Tampa Heights is on the rise again. Just north of downtown, residents are embracing the neighborhood’s history and proximity to Tampa’s urban core. “Tampa Heights has changed a lot, and it’s become vibrant,” says Nicholas Buchanan, who focuses on the neighborhood as the lead Realtor for Keller Williams’ Buchanan Portfolio Group. Like Seminole Heights saw a resurgence last decade, Tampa Heights’ early-1900s, classic wood-frame bungalows with expansive porches and tree-lined streets are in higher demand than ever. Read about five homes that exemplify the state of the neighborhood this year below.
105 E. EUCLID AVE.
Homes like this fully restored three-bedroom from 1910 are the epitome of what people love about Tampa Heights, Buchanan says. “It’s just the historic charm. People are starting a new chapter in these 100-year-old homes,” he explains. “Homeowners are always finding old glass kitchen cabinet doors or an attic. They are paying more to have a restored home versus a renovated home because, as we’re spending more time in our living rooms, they want to talk about where this or that piece came from, or about the fireplace or the restored doorknobs. People like to have conversations about the history of their homes.”
313 W. FRANCES AVE.
Another restored bungalow, from 1903, this three-bedroom, four-bathroom features an addition, like many of the Tampa Heights homes that have been more recently updated. “They usually start off as smaller, two-bed, one-bath bungalows,” Buchanan explains. “Then throughout the years they’ve been expanded either through the back or propped up with a second floor. Then one to two bedrooms have been added on the second floor.” This house features an expansive, landscaped backyard with a wood deck, fire pit and outdoor shower. Plus, being just four blocks from Armature Works, it’s all about location. “The proximity to downtown, I think, is the main draw to Tampa Heights,” Buchanan says. “A lot of newer residents that are coming to Tampa Heights are a one-car household. It’s easy to get to work if you work downtown because you can take one of the little scooters or a Coast bike or share a car. The affordability and being so close to downtown is a really big factor.”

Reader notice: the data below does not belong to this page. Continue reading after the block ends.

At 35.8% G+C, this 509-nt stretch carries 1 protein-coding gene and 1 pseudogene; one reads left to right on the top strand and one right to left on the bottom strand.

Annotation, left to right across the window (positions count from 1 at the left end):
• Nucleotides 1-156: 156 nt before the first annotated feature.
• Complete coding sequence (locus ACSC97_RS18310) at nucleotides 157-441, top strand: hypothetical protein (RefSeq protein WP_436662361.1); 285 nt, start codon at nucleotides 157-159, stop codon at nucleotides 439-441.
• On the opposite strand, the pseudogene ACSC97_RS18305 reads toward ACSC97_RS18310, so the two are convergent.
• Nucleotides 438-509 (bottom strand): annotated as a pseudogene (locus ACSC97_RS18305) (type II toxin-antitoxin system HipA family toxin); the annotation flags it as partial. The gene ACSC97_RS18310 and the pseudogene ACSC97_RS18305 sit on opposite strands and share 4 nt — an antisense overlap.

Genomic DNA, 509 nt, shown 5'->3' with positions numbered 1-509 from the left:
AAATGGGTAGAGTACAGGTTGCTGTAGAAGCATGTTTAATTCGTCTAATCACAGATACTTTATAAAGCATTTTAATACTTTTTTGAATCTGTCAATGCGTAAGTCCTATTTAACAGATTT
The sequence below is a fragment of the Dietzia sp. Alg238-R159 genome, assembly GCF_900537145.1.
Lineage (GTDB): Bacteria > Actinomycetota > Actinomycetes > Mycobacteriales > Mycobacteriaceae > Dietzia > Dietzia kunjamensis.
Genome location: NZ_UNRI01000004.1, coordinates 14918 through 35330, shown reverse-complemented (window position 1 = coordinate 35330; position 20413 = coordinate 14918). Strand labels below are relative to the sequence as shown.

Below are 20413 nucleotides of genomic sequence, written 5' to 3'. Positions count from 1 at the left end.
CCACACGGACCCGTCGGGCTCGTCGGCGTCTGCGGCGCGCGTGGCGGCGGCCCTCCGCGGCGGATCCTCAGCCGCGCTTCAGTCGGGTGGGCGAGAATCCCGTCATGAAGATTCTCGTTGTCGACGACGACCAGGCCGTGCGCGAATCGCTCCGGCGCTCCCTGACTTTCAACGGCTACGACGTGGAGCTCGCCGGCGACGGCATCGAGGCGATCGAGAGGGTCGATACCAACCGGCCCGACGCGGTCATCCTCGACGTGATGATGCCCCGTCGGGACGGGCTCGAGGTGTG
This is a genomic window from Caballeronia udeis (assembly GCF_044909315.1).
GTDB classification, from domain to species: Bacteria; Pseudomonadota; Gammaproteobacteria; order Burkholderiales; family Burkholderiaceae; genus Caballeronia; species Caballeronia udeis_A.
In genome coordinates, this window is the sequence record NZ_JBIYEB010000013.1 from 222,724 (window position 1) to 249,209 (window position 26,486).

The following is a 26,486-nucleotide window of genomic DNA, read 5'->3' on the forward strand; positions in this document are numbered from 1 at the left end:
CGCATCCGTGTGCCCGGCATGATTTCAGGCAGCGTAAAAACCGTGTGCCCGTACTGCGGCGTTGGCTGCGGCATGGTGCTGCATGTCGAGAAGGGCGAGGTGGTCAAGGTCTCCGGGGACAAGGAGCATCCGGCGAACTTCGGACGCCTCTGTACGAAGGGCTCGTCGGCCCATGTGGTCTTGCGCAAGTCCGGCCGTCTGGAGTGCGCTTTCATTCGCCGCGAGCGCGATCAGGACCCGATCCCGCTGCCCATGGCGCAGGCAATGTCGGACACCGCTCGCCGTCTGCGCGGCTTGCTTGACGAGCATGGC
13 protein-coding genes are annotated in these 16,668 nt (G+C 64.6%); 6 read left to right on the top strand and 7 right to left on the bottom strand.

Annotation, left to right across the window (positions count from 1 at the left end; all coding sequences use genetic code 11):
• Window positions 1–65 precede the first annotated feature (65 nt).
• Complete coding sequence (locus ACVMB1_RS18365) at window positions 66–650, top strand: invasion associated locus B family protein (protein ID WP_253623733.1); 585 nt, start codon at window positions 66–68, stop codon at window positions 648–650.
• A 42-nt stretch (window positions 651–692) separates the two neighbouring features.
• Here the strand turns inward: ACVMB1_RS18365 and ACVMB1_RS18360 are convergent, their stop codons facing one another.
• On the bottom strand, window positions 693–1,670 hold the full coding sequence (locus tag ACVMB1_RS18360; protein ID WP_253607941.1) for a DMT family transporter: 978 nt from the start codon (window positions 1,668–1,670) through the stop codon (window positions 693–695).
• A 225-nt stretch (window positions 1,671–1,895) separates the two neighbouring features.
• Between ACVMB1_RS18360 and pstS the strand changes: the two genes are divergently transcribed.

109 E. WOODLAWN AVE.
Another one of the biggest draws to Tampa Heights is homes like this restored 1924 Japanese-style bungalow, which has all the defining features of the neighborhood’s classic properties. “You’re going to have gorgeous wood floors. A lot of people have restored the floors to their original beauty,” Buchanan says. “You’re usually going to have one or two fireplaces. Some are wood burning, and some have been converted to gas. You’ll hopefully have all your original built-ins in the dining room with glass doors, baseboards and really ornate crown moulding on the ceilings. Then the front porches, or the wraparound porches, I think are what really define the Tampa Heights houses.”
3505 N. TAMPA ST.
“What’s happening now is people are coming in and, if the original homes aren’t able to be repaired, they’re being torn down and really cool modern single-families or modern townhouses with rooftop terraces are being put in their place,” Buchanan explains. Built in 2018, this Tampa Street three-bedroom is the perfect example of a new home built in the old Craftsman style. Its size is similar to that of an original Heights bungalow but with updated 21st-century granite counters, maple cabinets, and vaulted, airy ceilings. Buchanan estimates that roughly one-third of the neighborhood is new construction, so properties like this one are increasingly common in the area.
3512 N. HIGHLAND AVE.
“Tampa Heights does have a historic designation, so there are guidelines you have to follow,” Buchanan says. “There’s rules about the look of [the home], the look of the windows, the look of the front porch.” But there’s still room to have fun with exterior paint colors, like this 1913 home does. It also features a mix of classic new elements, like the front porch, wide foyer and cozy fireplace, paired with updated granite countertops and walk-in showers.